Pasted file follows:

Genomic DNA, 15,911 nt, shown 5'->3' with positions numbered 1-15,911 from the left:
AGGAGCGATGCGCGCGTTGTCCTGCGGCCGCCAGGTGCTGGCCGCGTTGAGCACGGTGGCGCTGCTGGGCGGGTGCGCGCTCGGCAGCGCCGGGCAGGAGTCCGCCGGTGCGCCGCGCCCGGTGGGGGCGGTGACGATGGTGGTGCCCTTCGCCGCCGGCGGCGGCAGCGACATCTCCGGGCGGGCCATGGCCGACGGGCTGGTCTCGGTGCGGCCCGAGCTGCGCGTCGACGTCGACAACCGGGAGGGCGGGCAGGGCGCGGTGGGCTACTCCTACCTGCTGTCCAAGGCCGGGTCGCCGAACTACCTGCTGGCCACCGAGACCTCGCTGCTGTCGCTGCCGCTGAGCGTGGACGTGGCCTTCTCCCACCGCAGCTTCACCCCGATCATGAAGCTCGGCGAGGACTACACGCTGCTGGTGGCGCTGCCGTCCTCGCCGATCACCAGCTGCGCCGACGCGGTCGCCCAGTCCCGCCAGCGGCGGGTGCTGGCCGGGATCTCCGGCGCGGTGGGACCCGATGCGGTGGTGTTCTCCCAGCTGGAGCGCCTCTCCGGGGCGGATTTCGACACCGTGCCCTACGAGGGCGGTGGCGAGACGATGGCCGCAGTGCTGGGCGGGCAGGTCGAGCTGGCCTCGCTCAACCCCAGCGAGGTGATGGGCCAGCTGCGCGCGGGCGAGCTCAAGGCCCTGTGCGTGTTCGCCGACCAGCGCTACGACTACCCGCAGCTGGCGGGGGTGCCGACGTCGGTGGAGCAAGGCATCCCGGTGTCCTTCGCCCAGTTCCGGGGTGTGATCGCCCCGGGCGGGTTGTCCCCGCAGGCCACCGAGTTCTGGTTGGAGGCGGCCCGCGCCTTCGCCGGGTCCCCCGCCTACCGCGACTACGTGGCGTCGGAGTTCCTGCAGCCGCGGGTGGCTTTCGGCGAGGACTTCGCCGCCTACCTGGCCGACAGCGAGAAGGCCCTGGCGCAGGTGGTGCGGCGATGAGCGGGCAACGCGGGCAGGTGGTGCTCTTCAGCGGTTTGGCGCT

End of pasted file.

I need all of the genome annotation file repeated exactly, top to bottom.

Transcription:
Genomic DNA, 15,911 nt, shown 5'->3' with positions numbered 1-15,911 from the left:
AGGAGCGATGCGCGCGTTGTCCTGCGGCCGCCAGGTGCTGGCCGCGTTGAGCACGGTGGCGCTGCTGGGCGGGTGCGCGCTCGGCAGCGCCGGGCAGGAGTCCGCCGGTGCGCCGCGCCCGGTGGGGGCGGTGACGATGGTGGTGCCCTTCGCCGCCGGCGGCGGCAGCGACATCTCCGGGCGGGCCATGGCCGACGGGCTGGTCTCGGTGCGGCCCGAGCTGCGCGTCGACGTCGACAACCGGGAGGGCGGGCAGGGCGCGGTGGGCTACTCCTACCTGCTGTCCAAGGCCGGGTCGCCGAACTACCTGCTGGCCACCGAGACCTCGCTGCTGTCGCTGCCGCTGAGCGTGGACGTGGCCTTCTCCCACCGCAGCTTCACCCCGATCATGAAGCTCGGCGAGGACTACACGCTGCTGGTGGCGCTGCCGTCCTCGCCGATCACCAGCTGCGCCGACGCGGTCGCCCAGTCCCGCCAGCGGCGGGTGCTGGCCGGGATCTCCGGCGCGGTGGGACCCGATGCGGTGGTGTTCTCCCAGCTGGAGCGCCTCTCCGGGGCGGATTTCGACACCGTGCCCTACGAGGGCGGTGGCGAGACGATGGCCGCAGTGCTGGGCGGGCAGGTCGAGCTGGCCTCGCTCAACCCCAGCGAGGTGATGGGCCAGCTGCGCGCGGGCGAGCTCAAGGCCCTGTGCGTGTTCGCCGACCAGCGCTACGACTACCCGCAGCTGGCGGGGGTGCCGACGTCGGTGGAGCAAGGCATCCCGGTGTCCTTCGCCCAGTTCCGGGGTGTGATCGCCCCGGGCGGGTTGTCCCCGCAGGCCACCGAGTTCTGGTTGGAGGCGGCCCGCGCCTTCGCCGGGTCCCCCGCCTACCGCGACTACGTGGCGTCGGAGTTCCTGCAGCCGCGGGTGGCTTTCGGCGAGGACTTCGCCGCCTACCTGGCCGACAGCGAGAAGGCCCTGGCGCAGGTGGTGCGGCGATGAGCGGGCAACGCGGGCAGGTGGTGCTCTTCAGCGGTTTGGCGCT